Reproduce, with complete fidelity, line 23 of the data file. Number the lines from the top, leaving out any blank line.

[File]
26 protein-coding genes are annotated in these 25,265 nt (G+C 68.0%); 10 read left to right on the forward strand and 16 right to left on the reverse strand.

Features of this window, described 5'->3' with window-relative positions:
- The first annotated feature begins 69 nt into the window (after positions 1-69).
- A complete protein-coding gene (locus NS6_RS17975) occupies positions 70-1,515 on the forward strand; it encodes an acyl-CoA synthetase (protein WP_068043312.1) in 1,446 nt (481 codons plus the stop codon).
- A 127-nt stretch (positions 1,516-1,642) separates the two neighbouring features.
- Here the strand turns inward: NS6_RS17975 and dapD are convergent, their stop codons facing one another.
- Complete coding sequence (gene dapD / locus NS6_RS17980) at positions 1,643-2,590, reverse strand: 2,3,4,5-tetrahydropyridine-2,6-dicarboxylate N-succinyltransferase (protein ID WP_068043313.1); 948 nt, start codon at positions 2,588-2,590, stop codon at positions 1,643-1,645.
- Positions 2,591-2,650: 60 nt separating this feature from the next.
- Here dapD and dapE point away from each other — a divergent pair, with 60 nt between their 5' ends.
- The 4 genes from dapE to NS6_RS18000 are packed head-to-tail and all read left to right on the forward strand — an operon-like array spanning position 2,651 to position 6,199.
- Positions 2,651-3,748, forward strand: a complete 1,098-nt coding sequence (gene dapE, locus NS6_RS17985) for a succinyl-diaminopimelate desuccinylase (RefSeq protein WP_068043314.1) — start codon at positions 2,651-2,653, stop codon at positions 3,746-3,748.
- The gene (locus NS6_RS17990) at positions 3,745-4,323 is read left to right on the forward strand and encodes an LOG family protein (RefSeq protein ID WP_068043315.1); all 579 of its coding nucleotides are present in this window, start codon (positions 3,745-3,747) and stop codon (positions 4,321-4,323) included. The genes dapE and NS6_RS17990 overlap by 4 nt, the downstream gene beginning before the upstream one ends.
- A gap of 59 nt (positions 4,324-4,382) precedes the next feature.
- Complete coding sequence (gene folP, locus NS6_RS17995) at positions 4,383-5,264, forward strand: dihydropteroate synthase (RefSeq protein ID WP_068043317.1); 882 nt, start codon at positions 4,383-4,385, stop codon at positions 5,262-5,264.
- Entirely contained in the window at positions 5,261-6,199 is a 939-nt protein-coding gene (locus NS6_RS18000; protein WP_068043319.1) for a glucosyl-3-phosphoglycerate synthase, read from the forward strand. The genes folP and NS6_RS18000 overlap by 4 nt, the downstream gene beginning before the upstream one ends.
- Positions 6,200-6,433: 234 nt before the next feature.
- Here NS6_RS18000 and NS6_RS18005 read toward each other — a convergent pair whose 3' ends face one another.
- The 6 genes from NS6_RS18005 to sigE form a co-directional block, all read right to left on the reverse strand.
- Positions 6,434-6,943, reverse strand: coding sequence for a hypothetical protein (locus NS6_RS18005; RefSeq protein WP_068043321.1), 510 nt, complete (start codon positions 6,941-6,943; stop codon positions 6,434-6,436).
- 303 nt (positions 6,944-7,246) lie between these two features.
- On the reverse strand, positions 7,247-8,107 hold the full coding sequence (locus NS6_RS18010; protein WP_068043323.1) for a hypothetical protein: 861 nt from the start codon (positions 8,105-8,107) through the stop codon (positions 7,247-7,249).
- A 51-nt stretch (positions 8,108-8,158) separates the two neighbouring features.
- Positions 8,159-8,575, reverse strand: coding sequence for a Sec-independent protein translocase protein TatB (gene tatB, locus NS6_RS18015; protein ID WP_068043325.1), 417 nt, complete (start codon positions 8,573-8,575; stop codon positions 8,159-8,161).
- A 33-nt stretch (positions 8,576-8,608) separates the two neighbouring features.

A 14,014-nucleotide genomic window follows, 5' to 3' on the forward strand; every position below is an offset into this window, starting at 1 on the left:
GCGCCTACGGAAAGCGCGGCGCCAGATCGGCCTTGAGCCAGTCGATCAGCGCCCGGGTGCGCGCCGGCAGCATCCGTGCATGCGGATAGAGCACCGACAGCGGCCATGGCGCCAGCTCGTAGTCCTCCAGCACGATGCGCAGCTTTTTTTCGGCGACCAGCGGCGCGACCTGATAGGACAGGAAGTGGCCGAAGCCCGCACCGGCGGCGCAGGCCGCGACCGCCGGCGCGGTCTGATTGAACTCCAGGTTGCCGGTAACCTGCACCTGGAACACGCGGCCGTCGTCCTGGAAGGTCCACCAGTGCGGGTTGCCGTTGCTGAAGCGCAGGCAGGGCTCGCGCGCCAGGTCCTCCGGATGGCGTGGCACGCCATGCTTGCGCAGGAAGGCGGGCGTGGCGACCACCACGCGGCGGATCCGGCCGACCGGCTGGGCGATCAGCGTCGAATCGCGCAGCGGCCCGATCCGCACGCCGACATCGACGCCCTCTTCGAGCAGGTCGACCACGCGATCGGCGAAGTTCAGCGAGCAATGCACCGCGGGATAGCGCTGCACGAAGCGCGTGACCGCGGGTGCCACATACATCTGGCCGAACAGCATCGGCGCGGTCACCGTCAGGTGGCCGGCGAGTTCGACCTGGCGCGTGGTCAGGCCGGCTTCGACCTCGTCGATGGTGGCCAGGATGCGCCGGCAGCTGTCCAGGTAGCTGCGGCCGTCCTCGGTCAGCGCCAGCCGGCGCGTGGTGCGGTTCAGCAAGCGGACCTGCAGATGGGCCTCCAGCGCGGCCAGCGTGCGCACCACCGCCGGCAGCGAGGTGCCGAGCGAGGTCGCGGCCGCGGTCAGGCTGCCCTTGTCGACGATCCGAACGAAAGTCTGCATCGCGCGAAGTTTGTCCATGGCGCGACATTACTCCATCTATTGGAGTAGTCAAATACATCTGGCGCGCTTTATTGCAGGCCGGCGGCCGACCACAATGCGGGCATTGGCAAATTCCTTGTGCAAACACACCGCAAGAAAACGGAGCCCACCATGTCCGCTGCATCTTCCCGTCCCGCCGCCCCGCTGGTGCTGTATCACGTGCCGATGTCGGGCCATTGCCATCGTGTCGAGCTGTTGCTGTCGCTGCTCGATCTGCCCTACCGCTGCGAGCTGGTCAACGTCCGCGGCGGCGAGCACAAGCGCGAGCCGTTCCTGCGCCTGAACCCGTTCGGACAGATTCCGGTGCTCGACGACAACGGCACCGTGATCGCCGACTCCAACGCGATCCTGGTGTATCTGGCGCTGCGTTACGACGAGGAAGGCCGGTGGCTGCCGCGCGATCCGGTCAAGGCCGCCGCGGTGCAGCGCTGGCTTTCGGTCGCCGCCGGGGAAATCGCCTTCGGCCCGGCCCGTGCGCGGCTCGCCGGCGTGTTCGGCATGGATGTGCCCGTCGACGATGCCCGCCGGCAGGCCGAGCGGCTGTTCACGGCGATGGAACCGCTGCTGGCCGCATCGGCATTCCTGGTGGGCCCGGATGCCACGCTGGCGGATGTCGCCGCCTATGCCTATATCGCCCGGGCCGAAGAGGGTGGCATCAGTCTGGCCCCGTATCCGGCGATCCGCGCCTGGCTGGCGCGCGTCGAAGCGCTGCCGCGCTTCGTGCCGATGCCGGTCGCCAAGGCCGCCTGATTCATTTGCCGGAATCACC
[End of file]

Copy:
- Positions 8,159-8,575, reverse strand: coding sequence for a Sec-independent protein translocase protein TatB (gene tatB, locus NS6_RS18015; protein ID WP_068043325.1), 417 nt, complete (start codon positions 8,573-8,575; stop codon positions 8,159-8,161).